Location: Cheshire, Connecticut, United States

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Sunday, October 30, 2005


I'm glad that we're reading blogs of "political persuasion" this week because I've really been confused about Patric Fitzgerald's apparent hesitation in widening the indictments against Liddy and, worse, at least temporarily leaving Rove untouched. Peter Daou's report on "Salon" does a great job on this topic, on which I'd like to comment.

Although Salon presents points of view from both sides of the political chasm (it's developing into far more than an "aisle"), Daou reveals his own bias with a snide but apt query about Yale's inflated marking system's allowing Bush to achieve a C+ average and how 39% of Americans could be hoodwinked into thinking this poster child for deception and narrow thinking is doing a good presidential job. Nonetheless, I was routed to two opposing articles which clarified the Libby business for me.

Marty Aussenberg's article "Fitz's Knuckleball" was the most helpful. Aussenberg himself is a lawyer formerly employed by the SEC, which gives him insight into federal court procedures. He believes that these are merely preliminary indictments, a "shot across the bow" of the ship of state. He points out that Fitzgerald set up factual predicates for violations of the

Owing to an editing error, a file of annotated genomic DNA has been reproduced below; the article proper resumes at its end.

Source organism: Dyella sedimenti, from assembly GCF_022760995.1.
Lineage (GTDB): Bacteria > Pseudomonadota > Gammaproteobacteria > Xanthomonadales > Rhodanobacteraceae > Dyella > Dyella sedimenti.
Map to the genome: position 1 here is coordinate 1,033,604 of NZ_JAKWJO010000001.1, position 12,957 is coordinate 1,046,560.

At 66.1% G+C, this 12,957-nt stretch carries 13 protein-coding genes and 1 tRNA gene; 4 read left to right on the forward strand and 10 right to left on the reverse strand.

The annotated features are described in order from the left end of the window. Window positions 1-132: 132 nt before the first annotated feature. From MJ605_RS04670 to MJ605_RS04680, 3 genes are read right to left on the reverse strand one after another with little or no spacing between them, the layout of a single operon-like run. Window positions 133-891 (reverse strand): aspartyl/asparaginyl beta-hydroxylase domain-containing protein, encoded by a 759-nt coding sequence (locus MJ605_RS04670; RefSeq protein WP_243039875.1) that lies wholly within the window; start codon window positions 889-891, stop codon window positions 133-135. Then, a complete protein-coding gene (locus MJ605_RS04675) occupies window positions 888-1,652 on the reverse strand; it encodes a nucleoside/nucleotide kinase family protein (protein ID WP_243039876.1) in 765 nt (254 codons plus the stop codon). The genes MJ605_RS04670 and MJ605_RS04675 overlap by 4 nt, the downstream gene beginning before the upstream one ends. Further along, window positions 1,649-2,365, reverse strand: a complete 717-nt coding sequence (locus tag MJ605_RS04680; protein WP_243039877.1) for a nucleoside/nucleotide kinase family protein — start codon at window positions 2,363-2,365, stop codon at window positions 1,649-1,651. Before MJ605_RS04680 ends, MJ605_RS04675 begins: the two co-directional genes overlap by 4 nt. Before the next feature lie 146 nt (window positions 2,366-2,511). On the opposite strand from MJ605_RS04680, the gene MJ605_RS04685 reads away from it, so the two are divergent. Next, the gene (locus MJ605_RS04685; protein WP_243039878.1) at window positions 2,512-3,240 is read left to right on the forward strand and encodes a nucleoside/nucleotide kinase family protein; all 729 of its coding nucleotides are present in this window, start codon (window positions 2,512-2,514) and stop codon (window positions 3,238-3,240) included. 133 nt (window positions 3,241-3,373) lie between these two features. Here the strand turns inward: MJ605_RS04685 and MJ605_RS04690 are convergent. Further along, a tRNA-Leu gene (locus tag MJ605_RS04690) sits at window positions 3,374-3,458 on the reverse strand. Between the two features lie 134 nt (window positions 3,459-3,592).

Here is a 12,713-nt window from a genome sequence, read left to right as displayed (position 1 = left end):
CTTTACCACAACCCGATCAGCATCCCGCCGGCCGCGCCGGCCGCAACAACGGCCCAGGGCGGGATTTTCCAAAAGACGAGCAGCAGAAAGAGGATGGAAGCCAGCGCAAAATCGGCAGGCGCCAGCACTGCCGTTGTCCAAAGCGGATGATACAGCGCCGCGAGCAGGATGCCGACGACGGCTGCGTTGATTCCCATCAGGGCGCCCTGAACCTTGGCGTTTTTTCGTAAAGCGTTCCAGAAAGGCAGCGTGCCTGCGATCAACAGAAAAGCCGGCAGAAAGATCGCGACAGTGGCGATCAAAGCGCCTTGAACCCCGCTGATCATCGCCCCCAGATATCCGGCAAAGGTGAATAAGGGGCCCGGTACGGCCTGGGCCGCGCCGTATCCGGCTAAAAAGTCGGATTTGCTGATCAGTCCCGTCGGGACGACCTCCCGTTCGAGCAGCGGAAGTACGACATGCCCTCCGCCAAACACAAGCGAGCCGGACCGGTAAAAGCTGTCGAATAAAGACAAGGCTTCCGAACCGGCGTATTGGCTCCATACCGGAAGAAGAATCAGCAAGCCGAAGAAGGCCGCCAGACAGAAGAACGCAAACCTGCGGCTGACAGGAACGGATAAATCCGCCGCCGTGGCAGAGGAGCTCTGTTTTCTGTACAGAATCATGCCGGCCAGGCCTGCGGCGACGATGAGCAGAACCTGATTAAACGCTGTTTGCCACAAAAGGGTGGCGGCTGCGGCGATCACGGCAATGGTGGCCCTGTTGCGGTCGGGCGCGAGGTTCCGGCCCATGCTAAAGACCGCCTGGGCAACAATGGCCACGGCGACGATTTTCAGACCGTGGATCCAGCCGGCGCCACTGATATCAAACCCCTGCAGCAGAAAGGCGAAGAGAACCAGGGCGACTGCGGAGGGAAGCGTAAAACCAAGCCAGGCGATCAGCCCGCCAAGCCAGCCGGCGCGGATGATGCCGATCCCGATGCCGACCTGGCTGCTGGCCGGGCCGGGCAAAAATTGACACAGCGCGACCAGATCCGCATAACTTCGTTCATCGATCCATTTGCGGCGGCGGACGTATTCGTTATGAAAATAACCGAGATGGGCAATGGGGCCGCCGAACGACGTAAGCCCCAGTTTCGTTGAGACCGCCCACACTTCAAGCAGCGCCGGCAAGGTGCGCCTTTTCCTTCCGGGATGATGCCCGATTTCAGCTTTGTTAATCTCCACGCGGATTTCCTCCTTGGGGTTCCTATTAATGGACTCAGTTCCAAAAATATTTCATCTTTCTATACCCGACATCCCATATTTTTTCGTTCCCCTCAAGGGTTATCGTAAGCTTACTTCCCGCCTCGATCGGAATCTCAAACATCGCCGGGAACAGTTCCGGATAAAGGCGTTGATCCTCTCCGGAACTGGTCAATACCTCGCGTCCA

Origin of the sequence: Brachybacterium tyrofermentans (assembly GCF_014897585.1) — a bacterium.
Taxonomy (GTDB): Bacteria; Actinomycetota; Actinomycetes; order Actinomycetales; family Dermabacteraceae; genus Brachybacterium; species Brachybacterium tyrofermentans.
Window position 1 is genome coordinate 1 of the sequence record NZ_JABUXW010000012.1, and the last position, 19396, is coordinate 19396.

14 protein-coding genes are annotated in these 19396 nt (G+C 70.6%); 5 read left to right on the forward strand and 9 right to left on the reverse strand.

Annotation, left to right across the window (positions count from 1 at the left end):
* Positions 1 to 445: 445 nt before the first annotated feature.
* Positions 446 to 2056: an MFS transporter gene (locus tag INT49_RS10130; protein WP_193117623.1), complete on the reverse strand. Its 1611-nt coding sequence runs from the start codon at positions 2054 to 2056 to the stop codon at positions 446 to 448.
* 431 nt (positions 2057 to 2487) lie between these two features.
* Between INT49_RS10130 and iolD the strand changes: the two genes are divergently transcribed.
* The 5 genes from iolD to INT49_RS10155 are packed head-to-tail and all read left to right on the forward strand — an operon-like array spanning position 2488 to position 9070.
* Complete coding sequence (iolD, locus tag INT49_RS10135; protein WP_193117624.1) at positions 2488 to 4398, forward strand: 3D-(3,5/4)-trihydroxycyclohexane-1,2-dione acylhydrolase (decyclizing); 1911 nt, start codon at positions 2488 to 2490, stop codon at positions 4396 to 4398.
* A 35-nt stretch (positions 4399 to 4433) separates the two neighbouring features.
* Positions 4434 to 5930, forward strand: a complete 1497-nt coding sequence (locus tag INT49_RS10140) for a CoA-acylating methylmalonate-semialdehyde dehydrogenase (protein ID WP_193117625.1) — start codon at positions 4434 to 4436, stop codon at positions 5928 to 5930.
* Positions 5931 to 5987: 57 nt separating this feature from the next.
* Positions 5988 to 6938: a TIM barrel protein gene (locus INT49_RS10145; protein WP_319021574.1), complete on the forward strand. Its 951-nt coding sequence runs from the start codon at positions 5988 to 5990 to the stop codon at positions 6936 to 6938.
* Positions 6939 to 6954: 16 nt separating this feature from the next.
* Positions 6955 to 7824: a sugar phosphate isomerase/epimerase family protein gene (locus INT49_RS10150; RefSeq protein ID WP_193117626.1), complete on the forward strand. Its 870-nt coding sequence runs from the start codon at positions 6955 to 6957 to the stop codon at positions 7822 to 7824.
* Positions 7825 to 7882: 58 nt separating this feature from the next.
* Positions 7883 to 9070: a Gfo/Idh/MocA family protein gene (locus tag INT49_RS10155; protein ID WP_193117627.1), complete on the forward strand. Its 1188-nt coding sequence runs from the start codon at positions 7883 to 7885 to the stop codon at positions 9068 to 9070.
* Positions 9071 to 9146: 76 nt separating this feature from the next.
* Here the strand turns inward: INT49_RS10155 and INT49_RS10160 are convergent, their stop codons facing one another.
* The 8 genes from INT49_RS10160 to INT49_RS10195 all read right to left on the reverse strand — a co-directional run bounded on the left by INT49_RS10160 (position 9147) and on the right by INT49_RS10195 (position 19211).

Espionage Act, which was unnecessary for the filing of withholding infomation and obstruction charges. He further indicates that Libby's indictment can be expanded to more serious cahrges later, and that all that has been done in Rove is postpone, not bury. Aussenberg thinks that Fitgerald's real reason for the method of filing the indictments, to include the espionage predicates, is to warn the White House that he has the "real goods" and will be back for more. To use the baseball analogy forming the humorous undertone of some of the article (I always love that part), Fitzgerald didn't swing for a "home run" because he's "corking up his bat" for his next time up.

As seems to be the case in the blogs we've read, the opposing article from the right is much weaker. Surber's stance seems not to present information, but merely to take a position trivializing the charges. He treats the lack of immediate indictment as vindication of Rove and Libby's innocence, without any speculation on possible further developments. The writing has no depth, and provides no fair comparison to Aussenberg. Perhaps this evalution is my own bias surfacing.

Another reason I'm glad to reach this week is that I think we're going to get a fully involved McE. It's clear that he's really involved in the so-called "Public Debate" so maybe we get some blood-and guts, a little fire in this weeks class.. Later


Blogger Brett said...

Do you think the weakness of the "right" stance mirrors the rhetoric of the right "attack first, find evidence later" or do you think that websites are purposely putting up weak "right" opinions to make them seem foolish?

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